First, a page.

The main reason for using Next.js is that it is currently the most advanced framework when it comes to static and server rendering. The combination of middlewares and the data fetching methods provided by Next allows you to achieve an optimal amount of renders. Check our article about the "Megaparam pattern" to learn more.
Also, Next.js includes API routes, which makes it a full-stack framework. API routes are limited to a serverless approach. The only issue is when you need long running tasks such as cron jobs. In this scenario, you can always couple Next with a tiny satellite Express server. We are currently (03/2022) working on a Vulcan Express starter as well.
Vulcan vs other Next.js frameworks
Vulcan prefers a more classical architecture
Blitz.js is the most famous framework built around Next. Vulcan Next aims at being slightly simpler and standard. We do not try to achieve a "zero-api" data layer and instead rely on GraphQL language. We do not use Prisma and prefer direct access to the database (Mongo is our default, SQL is possible). Finally, we use dynamic feature generation based on a schema, as opposed to static code generation. This pattern is more flexible when you are in the early stage of designing your application model.
Blitz is an innovative and bold technology. Vulcan Next is suited when a simpler architecture fits your need or you are still in the process of learning Next.js.
Both Vulcan and Blitz are reusable toolkits
Blitz used to be focused on Next.js but pivoted toward creating a reusable toolkit in 2022. We've been pursuing the same goal since 2019, with however a way smaller scope. We mainly aim at making the basic CRUD operations (Create, Read, Update, Delete) very easy to setup in any Express and/or React compatible app (which includes Next.js).
A similar approach with slightly different choices
Bison is a Next.js and GraphQL starter. The stack is extremely close to Vulcan Next, but relies on Prisma for the database connection, Nexus for the GraphQL server, and Chakra UI. We instead use direct connection to Mongo (and can support SQL if needed), Apollo Server and Client, and Material UI for the default UI. Bison also relies on static code generation while we prefer a dynamic approach. In this respect, our backend is closer to how a tool like Hasura works.
Boilerplate vs framework
Bison is a boilerplate, it's basically a extremely well-written Next.js app. Vulcan is a framework. It means that we provide a Next.js app too (I hope a well-written one :)), but also that a huge part of our code is actually usable outside of Next. Vulcan can work in any Express application for the backend or React application for the frontend.
We have a long history of being stuck with Meteor before moving to Next.js, that's why we try to make most of our codebase framework-independant.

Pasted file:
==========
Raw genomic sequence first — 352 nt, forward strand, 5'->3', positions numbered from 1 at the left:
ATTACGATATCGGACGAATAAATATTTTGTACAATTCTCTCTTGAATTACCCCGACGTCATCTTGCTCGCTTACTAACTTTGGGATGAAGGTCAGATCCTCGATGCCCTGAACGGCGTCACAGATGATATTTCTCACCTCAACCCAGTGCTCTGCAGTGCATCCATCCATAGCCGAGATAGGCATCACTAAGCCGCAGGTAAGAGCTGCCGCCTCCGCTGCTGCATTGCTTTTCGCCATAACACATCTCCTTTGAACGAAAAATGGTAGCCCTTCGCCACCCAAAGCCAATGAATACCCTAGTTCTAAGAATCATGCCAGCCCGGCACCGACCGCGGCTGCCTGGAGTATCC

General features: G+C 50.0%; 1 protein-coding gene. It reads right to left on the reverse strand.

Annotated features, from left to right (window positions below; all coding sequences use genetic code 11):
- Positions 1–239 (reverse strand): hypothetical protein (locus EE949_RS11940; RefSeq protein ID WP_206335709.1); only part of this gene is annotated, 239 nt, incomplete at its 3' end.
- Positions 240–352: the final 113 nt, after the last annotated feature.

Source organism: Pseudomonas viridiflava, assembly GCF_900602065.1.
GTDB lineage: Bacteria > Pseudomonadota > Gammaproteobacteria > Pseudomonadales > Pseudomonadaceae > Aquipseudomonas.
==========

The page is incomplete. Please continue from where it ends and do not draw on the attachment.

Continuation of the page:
Next Right Now and other boilerplates
There are plenty of Next.js boilerplates that use various technologies. I won't quote all of them, but Next Right Now is definitely worth a try. It's one of the earliest and most mature Next.js boilerplate around.
Vulcan vs other non Next.js technologies
- Create React App: to achieve the same level of features than with Next.js, CRA should be coupled with a server and bundler like Vite. This makes it a lower-level tool, while we like the turnkey approach of Next.js.
- RedwoodJS: An excellent full-stack framework! The only issue I could find is that prerendering is still limited to public content. This limitation is also shared by other technologies at the time of writing (early 2022): SvelteKit, Gatsby.js...
Next/Vulcan Next are able to handle multi-tenancy, i18n, A/B testing... more elegantly when it comes to static rendering.
In terms of philosophy, Vulcan is a cross-point between various technologies maintained by many different people: Next, Express, React, Storybook, Jest, Apollo, GraphQL... We don't really aim to invent a lot of "new things", but instead we gather the best ideas around the world and mix them in a single project.
However, Meteor development underwent a hiatus between 2016-2019 as the focus shifted on coding Apollo. It was later bought by Tiny and now regains a new wave of attention, however we already moved out by that time. Meteor is still an excellent framework for medium-sized apps.
Why no static code generation?
Using Vulcan, you might notice that we dynamically generate the GraphQL "Type Definitions" (the GraphQL schema as a) and "resolvers" (the function that powers this schema).
Many modern frameworks prefer static generation for both, meaning they will litterally produce pieces of code you can edit later on.
Static code generation is awesome when you need to customize the code later on. However, it also mean that you need to manage a lot of additional files in your codebase.
Dynamic generation won't generate any code. Customization is done either via the Vulcan Model object, or by creating your custom resolvers as depicted in our GraphQL engine documentation.
Actually, both patterns are perfectly compatible!
For instance, you can use the generic, dynamic
useMulti React hook from Vulcan to fetch data, but also generate some specific, static hooks using tools like Wundergraph.
Note that we can still export the GraphQL schema as a file, what we cannot statically generate are the resolver functions tied to this schema or specific hooks for each Vulcan model.